Behind the scenes of Mark Anthony-Games

February 24, 2014 10:30 am

34-year-old Mark Anthony-Games of Human Voice Productions is a script writer, director, actor, and a hotbed of incredible experiences. His short films cover everything from homelessness to heartbreak.

Mark has written and directed nine films, each line influenced by his own life. He has also starred as a lead actor in eleven films, a stage production, and a feature film – something any budding writer would be lucky to achieve in a lifetime, but Mark has done all this in just nine months.


Mark goes by the name Human Voice not out of vanity, he’s not claiming to be a voice or authority, he simply wants to share his experiences with others, and hopes to help a soul or two in the process. He felt that using Human Voice made him feel safe, whereas allowing people to know his real name meant that he could be found, and therefore ridiculed.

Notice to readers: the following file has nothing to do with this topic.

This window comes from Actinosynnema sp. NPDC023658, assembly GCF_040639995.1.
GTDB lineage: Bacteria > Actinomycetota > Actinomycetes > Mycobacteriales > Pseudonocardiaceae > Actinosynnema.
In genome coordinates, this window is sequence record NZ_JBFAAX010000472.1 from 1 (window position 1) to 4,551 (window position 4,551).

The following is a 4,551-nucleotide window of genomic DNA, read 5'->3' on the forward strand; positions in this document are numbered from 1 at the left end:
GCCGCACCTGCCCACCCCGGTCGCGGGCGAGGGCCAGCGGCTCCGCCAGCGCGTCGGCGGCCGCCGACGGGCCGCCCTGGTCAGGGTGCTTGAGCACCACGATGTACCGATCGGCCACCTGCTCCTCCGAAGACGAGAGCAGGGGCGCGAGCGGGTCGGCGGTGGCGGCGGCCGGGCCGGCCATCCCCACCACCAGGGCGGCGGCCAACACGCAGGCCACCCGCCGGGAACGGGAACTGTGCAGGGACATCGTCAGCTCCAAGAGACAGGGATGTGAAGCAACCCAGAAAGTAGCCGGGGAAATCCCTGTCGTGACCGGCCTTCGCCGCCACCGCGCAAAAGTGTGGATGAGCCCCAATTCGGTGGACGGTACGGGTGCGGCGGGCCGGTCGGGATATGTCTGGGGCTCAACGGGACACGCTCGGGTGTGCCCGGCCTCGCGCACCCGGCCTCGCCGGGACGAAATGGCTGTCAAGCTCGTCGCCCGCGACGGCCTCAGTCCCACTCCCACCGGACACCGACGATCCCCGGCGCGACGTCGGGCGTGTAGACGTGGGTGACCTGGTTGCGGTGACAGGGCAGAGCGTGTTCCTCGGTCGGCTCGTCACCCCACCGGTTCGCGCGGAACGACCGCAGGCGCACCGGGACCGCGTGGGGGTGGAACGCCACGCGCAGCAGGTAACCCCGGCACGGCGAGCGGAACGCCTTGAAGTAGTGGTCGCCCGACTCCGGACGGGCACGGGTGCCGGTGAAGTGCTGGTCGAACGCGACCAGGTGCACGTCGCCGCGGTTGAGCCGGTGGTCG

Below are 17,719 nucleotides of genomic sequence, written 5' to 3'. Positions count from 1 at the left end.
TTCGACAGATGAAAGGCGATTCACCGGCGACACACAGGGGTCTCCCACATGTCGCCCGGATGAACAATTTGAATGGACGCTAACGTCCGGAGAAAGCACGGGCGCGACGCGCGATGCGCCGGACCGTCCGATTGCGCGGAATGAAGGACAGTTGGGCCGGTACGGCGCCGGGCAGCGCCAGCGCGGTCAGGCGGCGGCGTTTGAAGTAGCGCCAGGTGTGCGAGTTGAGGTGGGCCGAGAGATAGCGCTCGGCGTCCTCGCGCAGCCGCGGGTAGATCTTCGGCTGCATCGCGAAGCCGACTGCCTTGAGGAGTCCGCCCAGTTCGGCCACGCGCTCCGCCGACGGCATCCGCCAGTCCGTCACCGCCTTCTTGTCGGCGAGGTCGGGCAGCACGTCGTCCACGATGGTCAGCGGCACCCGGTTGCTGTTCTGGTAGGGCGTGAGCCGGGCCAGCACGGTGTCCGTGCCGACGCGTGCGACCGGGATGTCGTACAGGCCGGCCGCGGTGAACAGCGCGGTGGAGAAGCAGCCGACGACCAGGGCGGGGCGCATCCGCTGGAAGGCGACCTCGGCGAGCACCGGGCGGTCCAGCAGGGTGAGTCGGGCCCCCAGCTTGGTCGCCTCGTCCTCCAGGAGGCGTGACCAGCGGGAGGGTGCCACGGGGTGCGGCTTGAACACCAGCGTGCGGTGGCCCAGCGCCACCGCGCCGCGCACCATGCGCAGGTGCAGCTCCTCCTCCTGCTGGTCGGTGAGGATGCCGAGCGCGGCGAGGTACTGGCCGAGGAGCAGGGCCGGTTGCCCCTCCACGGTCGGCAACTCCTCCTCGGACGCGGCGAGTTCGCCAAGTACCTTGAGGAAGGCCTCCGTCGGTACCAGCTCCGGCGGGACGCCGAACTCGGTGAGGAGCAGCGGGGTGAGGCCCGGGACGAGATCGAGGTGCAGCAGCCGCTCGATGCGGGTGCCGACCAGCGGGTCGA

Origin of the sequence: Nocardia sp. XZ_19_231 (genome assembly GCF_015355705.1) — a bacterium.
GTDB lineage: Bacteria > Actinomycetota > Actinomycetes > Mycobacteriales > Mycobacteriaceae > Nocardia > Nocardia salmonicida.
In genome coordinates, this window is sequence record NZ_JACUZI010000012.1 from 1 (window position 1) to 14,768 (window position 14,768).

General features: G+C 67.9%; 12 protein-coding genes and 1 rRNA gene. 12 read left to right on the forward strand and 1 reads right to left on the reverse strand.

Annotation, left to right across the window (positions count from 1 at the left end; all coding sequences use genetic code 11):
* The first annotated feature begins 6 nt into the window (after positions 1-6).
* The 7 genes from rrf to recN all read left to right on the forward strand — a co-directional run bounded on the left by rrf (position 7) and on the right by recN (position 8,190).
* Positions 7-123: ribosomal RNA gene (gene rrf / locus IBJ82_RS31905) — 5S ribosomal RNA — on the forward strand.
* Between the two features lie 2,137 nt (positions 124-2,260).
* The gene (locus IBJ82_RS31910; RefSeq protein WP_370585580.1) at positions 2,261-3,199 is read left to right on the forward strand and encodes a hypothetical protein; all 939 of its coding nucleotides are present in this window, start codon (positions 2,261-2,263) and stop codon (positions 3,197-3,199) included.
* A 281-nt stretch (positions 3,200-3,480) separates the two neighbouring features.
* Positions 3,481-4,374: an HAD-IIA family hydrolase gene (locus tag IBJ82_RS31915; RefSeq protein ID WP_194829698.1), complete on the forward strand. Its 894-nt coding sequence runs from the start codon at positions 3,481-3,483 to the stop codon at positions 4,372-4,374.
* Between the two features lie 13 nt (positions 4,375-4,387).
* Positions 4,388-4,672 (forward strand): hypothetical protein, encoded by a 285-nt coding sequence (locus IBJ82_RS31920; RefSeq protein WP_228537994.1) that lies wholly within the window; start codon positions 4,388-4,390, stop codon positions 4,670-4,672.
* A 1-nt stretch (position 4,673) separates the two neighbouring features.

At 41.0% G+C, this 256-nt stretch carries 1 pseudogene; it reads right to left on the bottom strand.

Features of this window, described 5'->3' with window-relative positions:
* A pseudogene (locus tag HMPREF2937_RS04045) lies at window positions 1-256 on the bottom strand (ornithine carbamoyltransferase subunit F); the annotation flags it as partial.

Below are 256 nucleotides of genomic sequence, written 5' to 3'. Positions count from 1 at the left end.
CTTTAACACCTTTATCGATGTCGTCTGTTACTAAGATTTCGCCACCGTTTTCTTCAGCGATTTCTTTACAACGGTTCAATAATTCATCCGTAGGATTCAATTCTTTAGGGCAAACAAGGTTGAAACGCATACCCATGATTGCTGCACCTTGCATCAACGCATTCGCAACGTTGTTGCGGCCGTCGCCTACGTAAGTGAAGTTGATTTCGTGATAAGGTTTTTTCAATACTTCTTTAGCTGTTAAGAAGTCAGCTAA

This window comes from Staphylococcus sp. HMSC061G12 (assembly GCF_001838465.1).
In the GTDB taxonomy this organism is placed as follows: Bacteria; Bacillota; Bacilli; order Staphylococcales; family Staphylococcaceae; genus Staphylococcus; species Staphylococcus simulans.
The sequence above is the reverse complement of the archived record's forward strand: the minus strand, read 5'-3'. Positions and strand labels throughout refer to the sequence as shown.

Originally from Eastbourne, Mark is currently living in Worcester where he shot his first film Love Left Town, filmed in just an hour and a half with three actors.

Struggling to accept his talent, it was a way for Mark to test the waters, “it’s an easy subject to relate to, the whole broken heart in love, and that love that haunts you. You may have broken up but you still see them everywhere you go.”

Often writing in the form of poetry and prose, it was through the making of Love Left Town that Mark fell in love with film, “when I saw it acted out it was just really, really humbling. It was more powerful than I realised it could be.” Mark has since written a number of more hard-hitting films, his creativity going from strength to strength.

One such film is Human Waste, a monologue of a homeless man speaking about the ignorance of society and the struggles of drug addiction, he has also battled the difficult topic of domestic abuse in his newest release Silent War, a powerful short film about the struggles suffered by woman in abusive relationships.

Mark began writing as a coping mechanism for the abuse he suffered as a child.